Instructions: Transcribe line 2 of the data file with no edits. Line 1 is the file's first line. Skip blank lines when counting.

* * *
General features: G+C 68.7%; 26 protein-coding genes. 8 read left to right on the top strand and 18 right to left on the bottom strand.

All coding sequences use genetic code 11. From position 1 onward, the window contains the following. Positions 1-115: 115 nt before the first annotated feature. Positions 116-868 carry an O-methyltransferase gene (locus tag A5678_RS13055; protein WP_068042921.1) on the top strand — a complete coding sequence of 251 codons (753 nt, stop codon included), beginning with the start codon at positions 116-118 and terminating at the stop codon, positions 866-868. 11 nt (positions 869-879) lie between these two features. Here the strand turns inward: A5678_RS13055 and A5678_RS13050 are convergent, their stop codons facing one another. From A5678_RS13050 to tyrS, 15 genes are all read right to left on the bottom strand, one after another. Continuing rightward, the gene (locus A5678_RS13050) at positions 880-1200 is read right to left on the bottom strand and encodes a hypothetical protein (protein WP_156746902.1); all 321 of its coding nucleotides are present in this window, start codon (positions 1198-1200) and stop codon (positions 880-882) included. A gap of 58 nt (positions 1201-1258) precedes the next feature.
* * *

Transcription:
All coding sequences use genetic code 11. From position 1 onward, the window contains the following. Positions 1-115: 115 nt before the first annotated feature. Positions 116-868 carry an O-methyltransferase gene (locus tag A5678_RS13055; protein WP_068042921.1) on the top strand — a complete coding sequence of 251 codons (753 nt, stop codon included), beginning with the start codon at positions 116-118 and terminating at the stop codon, positions 866-868. 11 nt (positions 869-879) lie between these two features. Here the strand turns inward: A5678_RS13055 and A5678_RS13050 are convergent, their stop codons facing one another. From A5678_RS13050 to tyrS, 15 genes are all read right to left on the bottom strand, one after another. Continuing rightward, the gene (locus A5678_RS13050) at positions 880-1200 is read right to left on the bottom strand and encodes a hypothetical protein (protein WP_156746902.1); all 321 of its coding nucleotides are present in this window, start codon (positions 1198-1200) and stop codon (positions 880-882) included. A gap of 58 nt (positions 1201-1258) precedes the next feature.